What Do We Know About the Market for MicroLEDs?

The boss wanted me to look at a few market research reports on MicroLED and give him some feedback on them. So, I am going to write it all down for you and hope he sees it before the break because I am out of here as soon as this is done. Happy Thanksgiving!

The DSCC Take on MicroLED

MicroLED displays are forecast to become a $1.4 billion market by 2028, according to a new report by display market research firm DSCC. However, high prices will constrain wider adoption in the near term.

Source: DSCC

MicroLED is an emerging display technology that offers benefits like high brightness, efficiency, and color quality. But early yields are low, limiting supply and forcing high prices. DSCC expects MicroLED to first gain traction in small, high-end devices, like smartwatches, AR glasses, and luxury automotive displays where the cost can be justified.

The first MicroLED smartwatch is expected to launch in 2024, targeted at the premium end of the market. DSCC predicts wearables will eventually become the largest MicroLED segment as production matures.

TVs have been the focus of early MicroLED efforts, especially by Samsung. At CES 2023, Samsung demonstrated MicroLED TV prototypes up to 140 inches. However, the only model currently available is an 89-inch TV priced around $100,000. DSCC expects MicroLED TVs to remain an ultra high-end niche for the foreseeable future.

Samsung is also now pushing more affordable QD-OLED TVs. The company is positioning itself as the sole brand offering MiniLED LCDs, QD-OLED displays and MicroLED in its lineup.

For now, MicroLED’s potential remains hampered by early stage manufacturing challenges. But in the long run, DSCC forecasts over $1 billion in MicroLED display revenues within five years as technology improves and costs decrease.

The Yole Take on MicroLED

The initially optimistic timeline for MicroLED technology has been pushed back, but it still holds promise to disrupt display markets within 5-10 years if key challenges can be overcome.

Industry analysts Yole Intelligence report that while over $11.5 billion has been invested in MicroLEDs so far, commercialization has faced delays. Meaningful production volumes are now expected in 2-3 years, with broader consumer adoption in 5-10 years.

As OLED continues to advance, the pressure is on for MicroLEDs to deliver clear advantages in performance, functionality and cost. The technology will need to showcase superior brightness, color depth, stability and modular potential compared to OLEDs.

Pricing remains a major hurdle, especially for smaller players without access to advanced Si-CMOS chip foundries. However, disruptive chip architectures like Si-CMOS microdrivers could give MicroLEDs a boost in features and lower power consumption. According to Yole Intelligence, few display makers will achieve full vertical integration for MicroLEDs. Most will rely on sourcing LED chips from specialized manufacturers.

The competitive landscape is heating up, with ecosystem battles shaping MicroLED development across China, Taiwan and South Korea. Taiwan has even formed a domestic MicroLED alliance to strengthen its supply chain.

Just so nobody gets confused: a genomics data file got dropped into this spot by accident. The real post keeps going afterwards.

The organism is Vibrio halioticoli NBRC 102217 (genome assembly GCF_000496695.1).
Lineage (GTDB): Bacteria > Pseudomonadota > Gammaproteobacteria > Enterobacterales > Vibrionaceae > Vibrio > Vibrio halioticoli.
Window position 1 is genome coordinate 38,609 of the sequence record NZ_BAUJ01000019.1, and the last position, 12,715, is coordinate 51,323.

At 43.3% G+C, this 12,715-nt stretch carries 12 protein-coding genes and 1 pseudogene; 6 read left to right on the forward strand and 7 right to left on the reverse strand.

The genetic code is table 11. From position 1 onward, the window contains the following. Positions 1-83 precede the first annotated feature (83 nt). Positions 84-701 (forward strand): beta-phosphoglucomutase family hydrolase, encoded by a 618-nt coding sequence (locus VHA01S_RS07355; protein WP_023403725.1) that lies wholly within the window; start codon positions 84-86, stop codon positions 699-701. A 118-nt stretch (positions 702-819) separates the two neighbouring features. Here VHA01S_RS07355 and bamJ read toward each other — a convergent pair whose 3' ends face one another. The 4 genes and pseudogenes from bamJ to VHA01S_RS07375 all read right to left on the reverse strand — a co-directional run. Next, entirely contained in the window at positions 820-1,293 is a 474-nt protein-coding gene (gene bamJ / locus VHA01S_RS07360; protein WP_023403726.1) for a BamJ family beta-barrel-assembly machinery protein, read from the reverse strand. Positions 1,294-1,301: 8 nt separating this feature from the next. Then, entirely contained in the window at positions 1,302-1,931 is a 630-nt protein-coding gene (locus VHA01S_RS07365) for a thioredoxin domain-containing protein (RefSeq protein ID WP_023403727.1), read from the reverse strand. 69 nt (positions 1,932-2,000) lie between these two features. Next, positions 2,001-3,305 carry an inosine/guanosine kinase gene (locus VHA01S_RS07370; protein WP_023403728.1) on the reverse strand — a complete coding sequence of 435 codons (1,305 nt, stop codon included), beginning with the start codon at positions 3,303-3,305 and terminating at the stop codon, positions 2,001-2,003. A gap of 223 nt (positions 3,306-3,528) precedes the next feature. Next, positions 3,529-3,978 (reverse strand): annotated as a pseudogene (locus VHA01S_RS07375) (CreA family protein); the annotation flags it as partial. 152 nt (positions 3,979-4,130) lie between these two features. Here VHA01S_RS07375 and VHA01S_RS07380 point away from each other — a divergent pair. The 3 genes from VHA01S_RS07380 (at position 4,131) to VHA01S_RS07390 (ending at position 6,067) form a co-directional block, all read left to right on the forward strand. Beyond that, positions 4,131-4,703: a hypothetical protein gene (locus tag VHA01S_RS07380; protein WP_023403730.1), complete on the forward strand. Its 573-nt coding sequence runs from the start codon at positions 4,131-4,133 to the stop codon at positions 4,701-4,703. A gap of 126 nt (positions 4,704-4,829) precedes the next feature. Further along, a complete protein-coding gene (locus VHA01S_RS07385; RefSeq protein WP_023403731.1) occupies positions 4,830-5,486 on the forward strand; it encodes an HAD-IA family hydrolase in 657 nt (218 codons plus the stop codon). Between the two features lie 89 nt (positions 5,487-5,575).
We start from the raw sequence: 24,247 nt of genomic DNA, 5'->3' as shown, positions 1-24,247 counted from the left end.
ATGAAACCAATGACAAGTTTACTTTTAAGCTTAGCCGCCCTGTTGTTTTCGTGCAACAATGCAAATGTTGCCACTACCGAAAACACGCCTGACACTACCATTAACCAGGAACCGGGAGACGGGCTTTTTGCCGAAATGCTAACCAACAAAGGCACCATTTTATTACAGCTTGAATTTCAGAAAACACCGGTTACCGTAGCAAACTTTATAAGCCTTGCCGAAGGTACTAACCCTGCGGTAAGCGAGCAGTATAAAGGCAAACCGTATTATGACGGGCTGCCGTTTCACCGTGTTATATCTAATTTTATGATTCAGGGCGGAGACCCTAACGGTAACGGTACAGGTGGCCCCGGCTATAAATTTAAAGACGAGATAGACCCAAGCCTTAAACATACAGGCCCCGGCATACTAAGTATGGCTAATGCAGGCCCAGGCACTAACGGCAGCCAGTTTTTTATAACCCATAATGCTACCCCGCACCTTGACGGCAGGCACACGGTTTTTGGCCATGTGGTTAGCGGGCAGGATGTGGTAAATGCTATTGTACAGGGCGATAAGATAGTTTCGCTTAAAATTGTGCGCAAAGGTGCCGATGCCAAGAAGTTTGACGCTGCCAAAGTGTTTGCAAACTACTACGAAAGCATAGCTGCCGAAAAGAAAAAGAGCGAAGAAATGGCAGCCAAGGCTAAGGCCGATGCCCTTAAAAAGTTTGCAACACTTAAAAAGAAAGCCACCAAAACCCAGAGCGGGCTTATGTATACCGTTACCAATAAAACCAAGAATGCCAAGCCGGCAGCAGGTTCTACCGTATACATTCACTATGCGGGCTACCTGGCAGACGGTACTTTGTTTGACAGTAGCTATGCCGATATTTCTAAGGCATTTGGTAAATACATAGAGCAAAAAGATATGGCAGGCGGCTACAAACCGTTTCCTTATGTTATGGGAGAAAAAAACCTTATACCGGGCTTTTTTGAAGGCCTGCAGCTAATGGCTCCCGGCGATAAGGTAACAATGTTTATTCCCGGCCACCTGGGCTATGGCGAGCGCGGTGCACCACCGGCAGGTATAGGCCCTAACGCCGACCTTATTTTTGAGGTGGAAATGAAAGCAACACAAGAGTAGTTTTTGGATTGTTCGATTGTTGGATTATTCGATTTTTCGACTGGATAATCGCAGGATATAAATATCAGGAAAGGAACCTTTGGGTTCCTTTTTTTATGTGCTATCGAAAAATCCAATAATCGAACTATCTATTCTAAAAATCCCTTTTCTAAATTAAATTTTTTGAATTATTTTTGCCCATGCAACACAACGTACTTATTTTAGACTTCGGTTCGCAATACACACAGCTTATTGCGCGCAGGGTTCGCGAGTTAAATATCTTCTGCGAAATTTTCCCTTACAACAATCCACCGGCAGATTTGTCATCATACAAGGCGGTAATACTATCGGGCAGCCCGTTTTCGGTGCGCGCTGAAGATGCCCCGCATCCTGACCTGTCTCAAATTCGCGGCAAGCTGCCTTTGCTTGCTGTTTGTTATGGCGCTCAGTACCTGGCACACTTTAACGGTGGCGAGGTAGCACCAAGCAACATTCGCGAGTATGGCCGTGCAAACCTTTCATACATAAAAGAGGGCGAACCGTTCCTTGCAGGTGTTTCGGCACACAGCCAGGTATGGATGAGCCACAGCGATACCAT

While near-term adoption will likely focus on niche applications, MicroLEDs have the potential to disrupt mainstream display markets within the next decade if the remaining challenges of performance, functionality and cost can be overcome.

The Display Daily Take on MicroLED

There seems to be a lot of hedging bets on the MicroLED market, not the analysts’ fault by the way, because the industry isn’t quite sure when, where, and how it all takes off or whether it wants to talk about MicroLED taking off when they have so much investment in, let’s say OLED manufacturing, that has yet to pay for itself.

Just for kicks, light blue is wearables or smartwatches and dark blue is TVs, based on the previously highlighted data from Yole and DSCC. (Source: Yole, DSCC, Display Daily)

The display industry is very, very reluctant to change or adapt or be bold. It’s vertically integrated in terms of supply chains which means that no one wants to rock the boat. But, MicroLED should be, in all its guises, the Holy Grail of display manufacturing. For no other reason than it makes sense to move the display industry model to one that could function without all that vertical integration. I know the boss is going to like hearing that because he goes on about it all of the time and when he is done editing this article he will probably make sure that is what it says.

But, that’s okay by me because I see a lot of the yakking around MicroLED’s potential versus the challenges of mass market consumption, and every month seems to have a conference or meeting about MicroLED tech. Most of it with the same round-robin group of companies. It’s like a group therapy session doing a rock band arena tour. Give it up, fellas, everyone has heard your hits, but let’s get some new material, a new album, something to get us all hyped up.

You’d think a so-called tech industry, which is what the display industry should be considered as, would be all excited and gung-ho and aggressive about next gen tech instead of talking around it all of the time. The problem isn’t the challenge of mass manufacturing of MicroLED, that’s just the job, the problem is that disrupting the display industry doesn’t sit well with the display industry. And when you have such a tightly wound vertically integrated market, the only breakthroughs are achieved through penetrating layers of the supply chain. That’s probably why there are so many conferences and meet-ups; it’s like the MicroLED tech people are doing the rounds like a bunch of debutants coming out for the season, hoping to be courted.

I have mixed up too many metaphors as it is. I guess I am a little a disappointed that the display industry is too predictable, even if the different data projections are not.